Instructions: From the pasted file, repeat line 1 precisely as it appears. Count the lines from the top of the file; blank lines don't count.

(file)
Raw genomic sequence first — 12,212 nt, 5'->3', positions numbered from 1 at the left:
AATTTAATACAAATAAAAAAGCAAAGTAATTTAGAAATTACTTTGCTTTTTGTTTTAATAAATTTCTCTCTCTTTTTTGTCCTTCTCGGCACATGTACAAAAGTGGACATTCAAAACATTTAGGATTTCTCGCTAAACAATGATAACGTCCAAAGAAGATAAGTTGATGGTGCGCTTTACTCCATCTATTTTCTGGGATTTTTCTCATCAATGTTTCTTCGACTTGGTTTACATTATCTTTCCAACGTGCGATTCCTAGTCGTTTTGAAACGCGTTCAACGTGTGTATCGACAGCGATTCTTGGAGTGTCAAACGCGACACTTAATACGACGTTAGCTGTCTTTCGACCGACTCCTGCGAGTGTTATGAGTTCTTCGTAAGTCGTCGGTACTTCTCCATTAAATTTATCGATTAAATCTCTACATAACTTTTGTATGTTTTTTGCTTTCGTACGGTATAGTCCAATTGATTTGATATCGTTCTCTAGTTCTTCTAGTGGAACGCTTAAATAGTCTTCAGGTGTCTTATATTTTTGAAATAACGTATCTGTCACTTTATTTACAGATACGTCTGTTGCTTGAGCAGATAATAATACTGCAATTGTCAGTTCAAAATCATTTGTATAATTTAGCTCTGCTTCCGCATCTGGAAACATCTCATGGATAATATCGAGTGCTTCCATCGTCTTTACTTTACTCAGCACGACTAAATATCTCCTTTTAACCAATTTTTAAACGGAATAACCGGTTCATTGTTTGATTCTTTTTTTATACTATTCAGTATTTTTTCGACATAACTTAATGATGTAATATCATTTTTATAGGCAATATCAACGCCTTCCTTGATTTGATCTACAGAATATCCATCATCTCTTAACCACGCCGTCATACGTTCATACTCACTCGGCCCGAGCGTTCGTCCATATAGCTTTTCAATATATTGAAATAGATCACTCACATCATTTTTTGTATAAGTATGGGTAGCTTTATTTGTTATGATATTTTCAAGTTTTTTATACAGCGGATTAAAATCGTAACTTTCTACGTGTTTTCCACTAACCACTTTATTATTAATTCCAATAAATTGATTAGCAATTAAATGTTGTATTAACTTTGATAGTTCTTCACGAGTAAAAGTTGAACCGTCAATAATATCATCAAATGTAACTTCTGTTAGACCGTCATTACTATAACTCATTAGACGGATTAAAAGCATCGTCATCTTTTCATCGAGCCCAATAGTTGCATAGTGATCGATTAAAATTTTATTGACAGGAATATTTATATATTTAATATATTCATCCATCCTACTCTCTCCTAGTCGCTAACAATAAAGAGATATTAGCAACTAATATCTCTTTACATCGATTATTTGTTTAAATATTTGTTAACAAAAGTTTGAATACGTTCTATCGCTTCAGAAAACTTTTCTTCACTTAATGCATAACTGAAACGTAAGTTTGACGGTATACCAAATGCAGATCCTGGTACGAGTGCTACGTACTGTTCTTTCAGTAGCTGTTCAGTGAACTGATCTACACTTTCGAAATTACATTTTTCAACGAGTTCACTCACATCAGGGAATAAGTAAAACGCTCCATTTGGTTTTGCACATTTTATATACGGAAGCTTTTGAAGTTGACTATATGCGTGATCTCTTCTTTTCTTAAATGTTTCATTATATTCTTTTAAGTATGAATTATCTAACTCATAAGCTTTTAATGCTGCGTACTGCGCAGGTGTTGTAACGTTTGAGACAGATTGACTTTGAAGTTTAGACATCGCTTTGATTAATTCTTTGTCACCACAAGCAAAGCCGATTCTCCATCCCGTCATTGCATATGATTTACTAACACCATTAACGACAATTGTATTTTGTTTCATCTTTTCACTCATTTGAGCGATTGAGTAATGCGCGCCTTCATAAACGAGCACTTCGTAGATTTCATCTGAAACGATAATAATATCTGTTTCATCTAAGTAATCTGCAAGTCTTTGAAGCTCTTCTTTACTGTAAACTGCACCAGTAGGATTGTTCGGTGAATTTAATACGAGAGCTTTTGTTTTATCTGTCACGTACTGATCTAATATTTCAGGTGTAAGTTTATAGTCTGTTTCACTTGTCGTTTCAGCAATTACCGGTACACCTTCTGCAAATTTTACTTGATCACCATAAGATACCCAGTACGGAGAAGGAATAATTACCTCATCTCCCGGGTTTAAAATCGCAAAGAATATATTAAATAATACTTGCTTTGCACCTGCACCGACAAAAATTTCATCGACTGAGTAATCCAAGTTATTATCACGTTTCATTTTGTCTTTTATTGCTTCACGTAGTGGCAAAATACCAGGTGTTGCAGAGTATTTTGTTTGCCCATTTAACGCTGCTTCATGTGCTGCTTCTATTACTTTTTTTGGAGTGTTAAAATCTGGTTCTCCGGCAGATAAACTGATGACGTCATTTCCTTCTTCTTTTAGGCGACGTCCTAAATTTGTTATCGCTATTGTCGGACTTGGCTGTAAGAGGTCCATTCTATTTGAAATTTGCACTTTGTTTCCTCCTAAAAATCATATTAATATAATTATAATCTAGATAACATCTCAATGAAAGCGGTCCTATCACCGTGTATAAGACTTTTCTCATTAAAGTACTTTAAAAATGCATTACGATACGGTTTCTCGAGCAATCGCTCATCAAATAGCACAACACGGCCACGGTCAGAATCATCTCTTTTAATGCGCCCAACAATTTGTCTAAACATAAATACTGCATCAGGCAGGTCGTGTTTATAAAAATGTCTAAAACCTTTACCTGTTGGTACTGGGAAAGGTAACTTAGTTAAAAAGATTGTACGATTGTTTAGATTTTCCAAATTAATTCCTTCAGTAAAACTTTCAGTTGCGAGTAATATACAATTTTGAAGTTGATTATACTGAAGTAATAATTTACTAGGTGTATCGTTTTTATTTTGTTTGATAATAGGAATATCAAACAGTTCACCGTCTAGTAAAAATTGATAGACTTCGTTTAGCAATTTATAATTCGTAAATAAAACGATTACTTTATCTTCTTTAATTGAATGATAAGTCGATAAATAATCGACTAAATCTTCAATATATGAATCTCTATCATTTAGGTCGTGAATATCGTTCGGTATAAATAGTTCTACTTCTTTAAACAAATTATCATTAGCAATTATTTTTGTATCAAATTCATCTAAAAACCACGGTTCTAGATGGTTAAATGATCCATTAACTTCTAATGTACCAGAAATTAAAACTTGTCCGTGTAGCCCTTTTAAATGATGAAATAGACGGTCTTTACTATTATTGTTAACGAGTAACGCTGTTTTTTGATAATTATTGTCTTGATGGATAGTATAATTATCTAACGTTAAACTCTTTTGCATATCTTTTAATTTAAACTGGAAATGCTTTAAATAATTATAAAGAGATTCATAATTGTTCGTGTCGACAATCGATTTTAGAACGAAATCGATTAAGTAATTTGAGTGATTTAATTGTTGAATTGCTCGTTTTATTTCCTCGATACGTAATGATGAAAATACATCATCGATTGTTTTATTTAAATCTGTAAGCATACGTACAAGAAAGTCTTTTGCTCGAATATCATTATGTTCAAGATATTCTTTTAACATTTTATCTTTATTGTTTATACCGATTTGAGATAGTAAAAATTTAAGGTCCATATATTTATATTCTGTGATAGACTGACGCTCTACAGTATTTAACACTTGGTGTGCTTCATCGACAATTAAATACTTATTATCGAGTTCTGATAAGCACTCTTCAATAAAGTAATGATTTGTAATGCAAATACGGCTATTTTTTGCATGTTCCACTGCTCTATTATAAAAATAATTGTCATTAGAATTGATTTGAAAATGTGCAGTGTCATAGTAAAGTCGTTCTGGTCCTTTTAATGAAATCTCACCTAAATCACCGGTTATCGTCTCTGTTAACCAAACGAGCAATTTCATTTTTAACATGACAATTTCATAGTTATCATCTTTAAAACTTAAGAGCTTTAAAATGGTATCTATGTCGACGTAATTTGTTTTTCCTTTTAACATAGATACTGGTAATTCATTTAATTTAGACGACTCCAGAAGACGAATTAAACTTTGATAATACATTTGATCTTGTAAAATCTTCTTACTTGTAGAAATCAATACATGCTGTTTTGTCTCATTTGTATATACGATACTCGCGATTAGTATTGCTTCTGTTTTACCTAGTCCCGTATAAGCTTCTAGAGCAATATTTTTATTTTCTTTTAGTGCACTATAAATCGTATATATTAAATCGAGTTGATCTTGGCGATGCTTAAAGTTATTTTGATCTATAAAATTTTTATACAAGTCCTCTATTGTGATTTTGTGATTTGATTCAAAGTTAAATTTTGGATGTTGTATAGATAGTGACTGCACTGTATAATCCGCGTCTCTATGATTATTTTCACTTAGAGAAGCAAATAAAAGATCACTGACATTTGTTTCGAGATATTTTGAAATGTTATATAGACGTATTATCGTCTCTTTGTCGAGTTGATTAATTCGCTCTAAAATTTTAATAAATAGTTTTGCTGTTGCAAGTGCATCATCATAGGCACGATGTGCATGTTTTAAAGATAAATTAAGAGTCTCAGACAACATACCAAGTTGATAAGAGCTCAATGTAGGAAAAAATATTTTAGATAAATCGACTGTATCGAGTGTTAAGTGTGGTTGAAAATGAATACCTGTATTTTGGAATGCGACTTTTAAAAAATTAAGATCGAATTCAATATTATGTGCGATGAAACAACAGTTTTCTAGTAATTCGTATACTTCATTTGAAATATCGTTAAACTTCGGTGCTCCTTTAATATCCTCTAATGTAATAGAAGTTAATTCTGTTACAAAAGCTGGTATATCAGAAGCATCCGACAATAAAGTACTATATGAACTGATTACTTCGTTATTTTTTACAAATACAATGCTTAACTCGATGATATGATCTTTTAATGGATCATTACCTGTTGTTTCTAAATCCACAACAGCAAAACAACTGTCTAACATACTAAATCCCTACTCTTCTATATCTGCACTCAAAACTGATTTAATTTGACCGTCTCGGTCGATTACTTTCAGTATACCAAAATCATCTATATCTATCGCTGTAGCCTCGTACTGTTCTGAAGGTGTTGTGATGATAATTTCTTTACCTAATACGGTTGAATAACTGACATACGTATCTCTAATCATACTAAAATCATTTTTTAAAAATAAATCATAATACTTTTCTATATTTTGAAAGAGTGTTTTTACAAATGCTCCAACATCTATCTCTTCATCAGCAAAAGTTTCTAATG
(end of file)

Raw genomic sequence first — 12,212 nt, 5'->3', positions numbered from 1 at the left: